• 1gpbs internet bandwidth at home means ingesting new data over night :slight_smile:; 10x slower to ship results back out to Compute Canada or the university lab (though results seem 100x smaller), local ISP throttle uploads (ISP duopolies suck :sob:)
  • single-threaded pipeline steps hit the boost rate of the CPU
  • parallelizable steps require tons of memory, so I hit that too in the same pipeline

These would be my primary concerns.

Secondary concerns would be LAN based backup speed (which can be done overnight), HA availability which is out of budget for the time being, though I do share @SpringerSpaniel 's “hyperconverged” ambition!

Then I found this: H12SSL-i | Motherboards | Super Micro Computer, Inc.


It supports both 2nd Gen EPYC Rome and 3rd Gen EPYC Milan chips, so I could start small with an EPYC 7042P (so that my partner can feel an improvement relative to her current workhorse laptop)

Idea would be to enable an upgrade to a 3rd gen EPYC Milan later, which seems inevitable…

I see the home lab machine evolve as follows:

  1. EPYC 7042P 24 core CPU + 128GB (2x 64GB) RAM + 4x 20TB Seagate Exos (Ceph on OSD failure domain on 2+2 erasure coded setup; PVE host)
  2. Observe reality, and see what bottlenecks get hit most regularly that affect the basic collaborative scientific workflow (I already have 2 of her colleagues ssh into VMs on my scrap-metal PVE HA cluster)
  3. Double RAM, or double storage; probably both
  4. Get the research lab to pay for 3 additional identical machines to upgrade PVE to an HA configuration, and Ceph to Host failure domain. At this point we’re looking at a total of 96 cores (192 threads) setup, 1TB RAM, and .32PiB of data; but most importantly, have the entire lab work on the same “hyperconverged” home lab, unhindered by early grant applications for data/compute :smiley: (I’ll need to practice my “sales” pitch, haha)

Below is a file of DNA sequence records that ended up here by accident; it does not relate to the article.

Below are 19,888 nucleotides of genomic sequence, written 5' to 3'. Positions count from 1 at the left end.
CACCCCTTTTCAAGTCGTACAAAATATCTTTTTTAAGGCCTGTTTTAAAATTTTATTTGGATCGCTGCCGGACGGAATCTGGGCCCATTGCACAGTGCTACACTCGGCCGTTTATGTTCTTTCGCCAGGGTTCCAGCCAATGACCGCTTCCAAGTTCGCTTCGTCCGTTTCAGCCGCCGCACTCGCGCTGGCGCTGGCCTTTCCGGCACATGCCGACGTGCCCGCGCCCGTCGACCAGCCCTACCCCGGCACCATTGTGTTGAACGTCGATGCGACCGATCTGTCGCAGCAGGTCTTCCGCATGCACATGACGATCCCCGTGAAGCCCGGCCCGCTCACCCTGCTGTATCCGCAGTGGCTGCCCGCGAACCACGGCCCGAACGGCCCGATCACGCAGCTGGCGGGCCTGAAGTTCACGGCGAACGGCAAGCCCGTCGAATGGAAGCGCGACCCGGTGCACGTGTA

4.1 connect all these with mikrotik’s CRS504-4XQ-IN 100Gb 4x QSFP28 ports switch plus NICs for each node

Basically, no more downloading patient data to own laptop to run your local irreproducible pipeline. Work straight off the cluster instead.

There seems to be a huge jump in $ per GB from 64GiB to 128GiB RAM sticks, what’s up with that? This basically limits the practical limit of RAM upgrades to 0.5TiB per node (so 2TB total)

On the motherboard spec sheet, I see:

Does this mean I can fill in all 15 bays with SATA drives? There is no (6 Gbps) mention on these.

I see some folks in the forums here aim for a dual mirror NVMe for the OS boot drive; I imagine for reliability reasons.

Could that be achieved with the 2 remaining SATA DOM ports instead?

I also wonder about the ongoing maintenance cost of such a system: with 60 drives in a fully loaded 4x node HA setup, one drive must be dying every month(?)

Still thinking out loud at the moment, so any and all feedback very much appreciated before I pull the trigger on some of this gear :slight_smile:

1 Like

What kind of setup did you end up with? Full build? or what CPU and how much RAM?

Aiming for chassis + power supply, plus the parts in point 1. above

I haven’t placed a full order yet (only the initial deposit), since I’m not in a rush

And seeing how the 45 Drives team is overwhelmed with the current number of orders until at least January 2024, I’ll let them sort out the kinks first :slight_smile:

1 Like

IPMI, iLO, iDRAC, OOBM in general are one of the most underrated features a server grade motherboard offers, in my opion. But, if OP has easy access to their HL15 such as a keyboard and monitor ready to go, I could understand in many homelabs choosing to forego IPMI. It does add a security risk which needs to be accounted for as well.

I also see the appeal of consumer/prosumer grade hardware. It’s standardized, ATX/mini-ATX, easy to walk in and grab off the shelf, and offers the path of least resistance when it comes to hardware upgrades and additions. I can fix my gaming rig by taking a quick trip to Best Buy or Microcenter. I cannot always do the same for one of my various enterprise servers.

Looking back at my own HL15, I could have easily just moved my i7-9700k build from my main desktop into the chassis and saved some cash. Heck, financially, I should have! But, I wanted IPMI, ECC, and the ready to go Xeon knowing it had all the PCIe lanes required to get the intended performance out of the chassis.